The India Justice Report was prepared by the Tata Trusts along with others and has been published annually since 2019 with the third edition in 2022 focussing on comparisons between the structural and financial capacity of the states to deliver justice using the latest available government data. The rankings of states are made based on 53 indicators mainly ranking across police, prisons, judiciary, and legal aid, among others, reflecting the overall delivery of justice. According to the Report released in April 2023, among 18 large States in the delivery of justice, Gujarat is ranked 4th, and Kerala sixth while Uttar Pradesh is ranked lowest at 18.
According to the Office of the Registrar General & Census Commissioner, the life expectancy at birth of the average Indian increased. to 69.7 years in the period 2015-19. Kerala has the second-best life expectancy of 75.2 just behind Delhi’s 75.9, but much ahead of Gujarat’s 70.2 years, Odisha’s 69.8, and Uttar Pradesh’s 65.6 years. Uttar Pradesh occupies the second worst position in the country.
Kerala ranks first in Asia in Affordable Talent in the Global Startup Ecosystem Report. It has also secured first rank for the Single Window System for delivery of e-services, as per the report of the National e-Services Delivery Assessment. Kerala has the lowest positive population growth rate in India and the highest sex ratio. Kerala is a pioneer in implementing the universal health care program. Kerala’s 13.3 % prevalence of low birth weight is higher than that of many first-world nations.
Maternal mortality, Infant and neonatal mortalities, and the prevalence of stunting among under-five children are the lowest in Kerala and primary enrolment rates in schools are the highest in the country. Uttar Pradesh is in the second worst position in India in terms of maternal mortality and has the worst ratio in the country in terms of infant mortality. At the same time, the number of underweight children had increased marginally in Gujarat. This signals that undernourishment is rising in Gujarat alongside high economic growth. Unemployment, low wages, and lack of social security are driving laborers toward suicide
Kerala is the state with the lowest salaries for MLAs while they have the highest minimum wages for labourers. A rural worker (men in the non-agricultural segment) in Kerala earned an average of Rs 677.6 daily for 2020-21, taking the top position among the states, according to statistics released by the Reserve Bank of India. In UP, the minimum wage is around Rs271 only.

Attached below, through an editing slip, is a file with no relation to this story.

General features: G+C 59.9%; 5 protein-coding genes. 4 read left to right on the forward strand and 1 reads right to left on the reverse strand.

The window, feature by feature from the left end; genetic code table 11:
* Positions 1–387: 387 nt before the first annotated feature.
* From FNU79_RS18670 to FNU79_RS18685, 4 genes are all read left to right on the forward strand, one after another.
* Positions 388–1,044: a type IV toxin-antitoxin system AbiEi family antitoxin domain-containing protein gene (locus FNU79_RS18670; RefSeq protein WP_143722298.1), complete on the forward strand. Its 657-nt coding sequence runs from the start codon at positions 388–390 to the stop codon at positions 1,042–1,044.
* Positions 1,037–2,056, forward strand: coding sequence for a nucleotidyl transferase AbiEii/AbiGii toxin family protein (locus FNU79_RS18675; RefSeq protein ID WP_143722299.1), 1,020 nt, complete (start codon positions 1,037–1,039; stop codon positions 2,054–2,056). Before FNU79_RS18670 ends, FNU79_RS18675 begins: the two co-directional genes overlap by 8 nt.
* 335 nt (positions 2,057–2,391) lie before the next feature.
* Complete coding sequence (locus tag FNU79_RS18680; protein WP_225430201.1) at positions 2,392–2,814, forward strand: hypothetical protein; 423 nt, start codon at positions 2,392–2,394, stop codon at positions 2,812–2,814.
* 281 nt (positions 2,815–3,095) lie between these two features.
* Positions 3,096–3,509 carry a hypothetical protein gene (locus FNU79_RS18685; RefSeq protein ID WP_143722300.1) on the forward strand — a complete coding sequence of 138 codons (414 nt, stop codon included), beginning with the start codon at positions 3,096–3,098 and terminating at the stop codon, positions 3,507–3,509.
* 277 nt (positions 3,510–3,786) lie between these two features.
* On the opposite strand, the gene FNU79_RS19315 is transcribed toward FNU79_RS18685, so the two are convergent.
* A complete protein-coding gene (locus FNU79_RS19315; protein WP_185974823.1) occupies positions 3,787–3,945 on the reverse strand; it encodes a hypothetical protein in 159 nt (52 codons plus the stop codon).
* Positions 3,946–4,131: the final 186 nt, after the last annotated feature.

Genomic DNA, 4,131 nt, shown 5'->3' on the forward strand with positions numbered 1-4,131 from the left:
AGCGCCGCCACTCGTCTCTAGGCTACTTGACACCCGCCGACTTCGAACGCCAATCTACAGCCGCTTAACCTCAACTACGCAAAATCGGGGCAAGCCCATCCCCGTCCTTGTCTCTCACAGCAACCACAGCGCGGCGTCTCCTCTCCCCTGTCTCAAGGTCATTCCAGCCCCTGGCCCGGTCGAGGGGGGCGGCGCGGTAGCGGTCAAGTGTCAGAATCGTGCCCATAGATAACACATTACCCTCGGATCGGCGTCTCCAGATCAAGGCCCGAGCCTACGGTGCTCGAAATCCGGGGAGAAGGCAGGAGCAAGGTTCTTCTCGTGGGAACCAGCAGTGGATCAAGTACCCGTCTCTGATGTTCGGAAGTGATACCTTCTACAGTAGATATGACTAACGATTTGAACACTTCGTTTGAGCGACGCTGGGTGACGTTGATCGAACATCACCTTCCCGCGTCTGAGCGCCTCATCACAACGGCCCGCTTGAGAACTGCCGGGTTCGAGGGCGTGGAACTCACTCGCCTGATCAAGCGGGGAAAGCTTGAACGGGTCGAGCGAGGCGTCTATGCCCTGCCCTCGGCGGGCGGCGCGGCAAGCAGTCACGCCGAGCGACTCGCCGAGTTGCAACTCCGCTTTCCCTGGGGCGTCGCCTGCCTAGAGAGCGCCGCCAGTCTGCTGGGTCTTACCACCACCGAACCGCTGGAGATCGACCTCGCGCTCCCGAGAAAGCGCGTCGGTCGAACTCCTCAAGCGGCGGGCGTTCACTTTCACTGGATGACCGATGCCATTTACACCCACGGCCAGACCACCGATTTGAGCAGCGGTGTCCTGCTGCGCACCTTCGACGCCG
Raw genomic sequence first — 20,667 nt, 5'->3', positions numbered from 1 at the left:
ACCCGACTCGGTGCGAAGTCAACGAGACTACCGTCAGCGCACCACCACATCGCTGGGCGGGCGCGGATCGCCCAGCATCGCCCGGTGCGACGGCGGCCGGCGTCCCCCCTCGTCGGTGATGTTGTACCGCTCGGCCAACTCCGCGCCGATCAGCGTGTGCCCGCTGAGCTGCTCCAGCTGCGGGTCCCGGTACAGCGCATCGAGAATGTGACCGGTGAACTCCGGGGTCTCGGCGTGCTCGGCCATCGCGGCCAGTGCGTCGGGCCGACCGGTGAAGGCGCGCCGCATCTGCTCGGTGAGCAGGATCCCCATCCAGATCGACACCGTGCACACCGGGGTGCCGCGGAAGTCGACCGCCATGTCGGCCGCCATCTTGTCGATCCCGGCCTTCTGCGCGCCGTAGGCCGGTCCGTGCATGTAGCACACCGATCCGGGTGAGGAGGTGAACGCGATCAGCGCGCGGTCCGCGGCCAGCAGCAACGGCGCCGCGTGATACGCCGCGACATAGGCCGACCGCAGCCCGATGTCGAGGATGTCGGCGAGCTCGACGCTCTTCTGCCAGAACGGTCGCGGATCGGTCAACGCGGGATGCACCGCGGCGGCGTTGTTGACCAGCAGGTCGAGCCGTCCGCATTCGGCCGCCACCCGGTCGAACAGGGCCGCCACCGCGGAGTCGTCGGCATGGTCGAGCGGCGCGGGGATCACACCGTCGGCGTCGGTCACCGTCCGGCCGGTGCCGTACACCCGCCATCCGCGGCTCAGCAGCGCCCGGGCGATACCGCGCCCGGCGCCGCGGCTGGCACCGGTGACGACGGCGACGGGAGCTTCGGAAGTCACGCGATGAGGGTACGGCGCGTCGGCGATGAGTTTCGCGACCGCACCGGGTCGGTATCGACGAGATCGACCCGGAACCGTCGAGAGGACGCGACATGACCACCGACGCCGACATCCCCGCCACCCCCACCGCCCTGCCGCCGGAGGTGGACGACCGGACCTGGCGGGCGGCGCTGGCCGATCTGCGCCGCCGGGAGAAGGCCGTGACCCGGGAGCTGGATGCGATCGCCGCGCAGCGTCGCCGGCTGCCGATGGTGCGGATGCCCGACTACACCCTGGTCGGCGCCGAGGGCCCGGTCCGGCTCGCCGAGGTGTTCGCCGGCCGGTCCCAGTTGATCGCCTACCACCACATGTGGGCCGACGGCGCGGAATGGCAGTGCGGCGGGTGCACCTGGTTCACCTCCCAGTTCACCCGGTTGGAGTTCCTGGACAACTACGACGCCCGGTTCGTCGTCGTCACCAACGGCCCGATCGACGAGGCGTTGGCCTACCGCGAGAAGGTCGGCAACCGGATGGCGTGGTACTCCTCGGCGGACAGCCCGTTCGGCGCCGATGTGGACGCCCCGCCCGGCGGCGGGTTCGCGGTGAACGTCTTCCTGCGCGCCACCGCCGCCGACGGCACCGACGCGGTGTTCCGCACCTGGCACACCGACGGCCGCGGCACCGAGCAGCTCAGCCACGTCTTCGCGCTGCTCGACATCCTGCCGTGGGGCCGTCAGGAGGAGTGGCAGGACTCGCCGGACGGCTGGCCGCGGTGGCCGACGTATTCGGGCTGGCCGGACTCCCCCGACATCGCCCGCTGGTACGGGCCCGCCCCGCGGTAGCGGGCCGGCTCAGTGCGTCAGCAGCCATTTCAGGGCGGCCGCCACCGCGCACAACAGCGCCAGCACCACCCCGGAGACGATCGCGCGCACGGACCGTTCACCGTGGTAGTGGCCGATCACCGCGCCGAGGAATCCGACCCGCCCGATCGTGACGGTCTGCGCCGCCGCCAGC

Achievements in the health sector are the main reason for the decline in infant mortality in Kerala. Kerala has a very high female literacy rate and adequate health facilities are available for both mothers and children. UP spends Rs 452 per capita on health, 70% less than the Indian average. UNICEF and the World Health Organization (WHO) designated Kerala the world’s first “baby-friendly state” because of its effective promotion of breastfeeding over formulas. Over 95% of Keralite births are hospital delivered. The third National Family Health Survey ranks Kerala first in “Institutional Delivery” with cent percent of births in medical facilities.
Kerala is one of the pioneer states in India for initiating pro-poor policies and social protection programs for children and women in the most marginalized communities. The state introduced progressive legislations and schemes such as social security measures, expansion of health, nutrition, WASH and education systems, and public distribution system. In terms of development, it is the number one state in India. Instead of calumniating Kerala, other state governments should emulate its development model of Kerala.
The author is an Odisha-based eminent columnist/economist and social thinker. He can be reached through e-mail at [email protected]
DISCLAIMER: The views expressed in the article are solely those of the author and do not in any way represent the views of Sambad English.